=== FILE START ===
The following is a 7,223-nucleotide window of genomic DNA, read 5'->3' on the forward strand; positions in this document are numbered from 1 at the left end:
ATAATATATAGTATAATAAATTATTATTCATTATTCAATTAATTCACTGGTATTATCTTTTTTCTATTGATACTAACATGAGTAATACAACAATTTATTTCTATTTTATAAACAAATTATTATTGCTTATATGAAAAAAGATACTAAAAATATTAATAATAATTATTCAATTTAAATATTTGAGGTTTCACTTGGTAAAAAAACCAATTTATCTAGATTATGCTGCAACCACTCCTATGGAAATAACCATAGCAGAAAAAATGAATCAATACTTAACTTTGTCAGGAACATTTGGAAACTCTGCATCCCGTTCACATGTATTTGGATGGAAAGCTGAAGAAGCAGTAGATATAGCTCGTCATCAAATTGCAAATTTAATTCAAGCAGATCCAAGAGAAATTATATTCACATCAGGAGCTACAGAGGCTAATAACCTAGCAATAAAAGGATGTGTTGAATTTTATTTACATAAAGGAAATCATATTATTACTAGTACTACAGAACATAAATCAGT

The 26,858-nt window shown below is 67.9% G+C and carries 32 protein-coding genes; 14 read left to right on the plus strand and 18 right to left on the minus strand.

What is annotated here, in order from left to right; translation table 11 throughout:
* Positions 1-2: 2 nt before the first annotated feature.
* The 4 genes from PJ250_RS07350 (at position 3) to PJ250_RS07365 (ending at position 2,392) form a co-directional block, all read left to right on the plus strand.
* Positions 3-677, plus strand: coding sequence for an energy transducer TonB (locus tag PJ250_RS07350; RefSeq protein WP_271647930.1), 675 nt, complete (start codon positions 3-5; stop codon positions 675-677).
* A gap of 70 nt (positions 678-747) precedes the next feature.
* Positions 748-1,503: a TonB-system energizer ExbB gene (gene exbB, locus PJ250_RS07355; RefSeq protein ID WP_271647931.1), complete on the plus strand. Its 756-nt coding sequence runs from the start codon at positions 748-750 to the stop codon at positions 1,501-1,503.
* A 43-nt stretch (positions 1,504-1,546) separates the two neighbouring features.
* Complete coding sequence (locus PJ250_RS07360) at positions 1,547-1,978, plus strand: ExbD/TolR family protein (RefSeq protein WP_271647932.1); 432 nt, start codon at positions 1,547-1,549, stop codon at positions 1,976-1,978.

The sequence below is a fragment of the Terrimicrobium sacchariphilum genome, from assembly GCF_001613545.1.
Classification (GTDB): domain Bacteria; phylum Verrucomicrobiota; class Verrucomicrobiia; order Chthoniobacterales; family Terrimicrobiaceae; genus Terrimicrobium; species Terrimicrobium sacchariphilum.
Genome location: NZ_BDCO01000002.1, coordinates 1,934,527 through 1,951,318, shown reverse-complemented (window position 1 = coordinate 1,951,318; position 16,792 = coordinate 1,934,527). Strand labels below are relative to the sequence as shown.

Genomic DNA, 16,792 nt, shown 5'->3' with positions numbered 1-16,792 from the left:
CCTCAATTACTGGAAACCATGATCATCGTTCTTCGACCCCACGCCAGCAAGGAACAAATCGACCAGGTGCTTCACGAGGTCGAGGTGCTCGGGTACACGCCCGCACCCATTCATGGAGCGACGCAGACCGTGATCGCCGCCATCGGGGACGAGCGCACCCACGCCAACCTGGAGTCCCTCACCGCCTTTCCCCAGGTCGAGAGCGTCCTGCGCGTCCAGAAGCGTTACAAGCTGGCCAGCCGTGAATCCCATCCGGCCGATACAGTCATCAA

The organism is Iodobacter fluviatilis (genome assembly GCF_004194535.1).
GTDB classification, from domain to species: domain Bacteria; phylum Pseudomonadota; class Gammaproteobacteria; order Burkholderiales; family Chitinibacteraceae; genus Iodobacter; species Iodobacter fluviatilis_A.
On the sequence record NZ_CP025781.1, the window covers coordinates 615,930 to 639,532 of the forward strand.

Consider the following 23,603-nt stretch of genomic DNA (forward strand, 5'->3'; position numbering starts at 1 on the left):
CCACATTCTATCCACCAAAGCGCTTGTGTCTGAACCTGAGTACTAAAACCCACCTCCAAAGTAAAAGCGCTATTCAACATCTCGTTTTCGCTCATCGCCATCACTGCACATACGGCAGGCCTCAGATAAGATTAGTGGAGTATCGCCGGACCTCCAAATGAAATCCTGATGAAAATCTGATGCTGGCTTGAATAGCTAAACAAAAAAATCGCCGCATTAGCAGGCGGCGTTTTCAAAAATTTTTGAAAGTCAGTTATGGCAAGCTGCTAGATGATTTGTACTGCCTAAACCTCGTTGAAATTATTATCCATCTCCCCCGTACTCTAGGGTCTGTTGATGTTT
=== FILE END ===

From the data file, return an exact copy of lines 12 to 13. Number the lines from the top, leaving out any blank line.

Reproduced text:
The sequence below is a fragment of the Terrimicrobium sacchariphilum genome, from assembly GCF_001613545.1.
Classification (GTDB): domain Bacteria; phylum Verrucomicrobiota; class Verrucomicrobiia; order Chthoniobacterales; family Terrimicrobiaceae; genus Terrimicrobium; species Terrimicrobium sacchariphilum.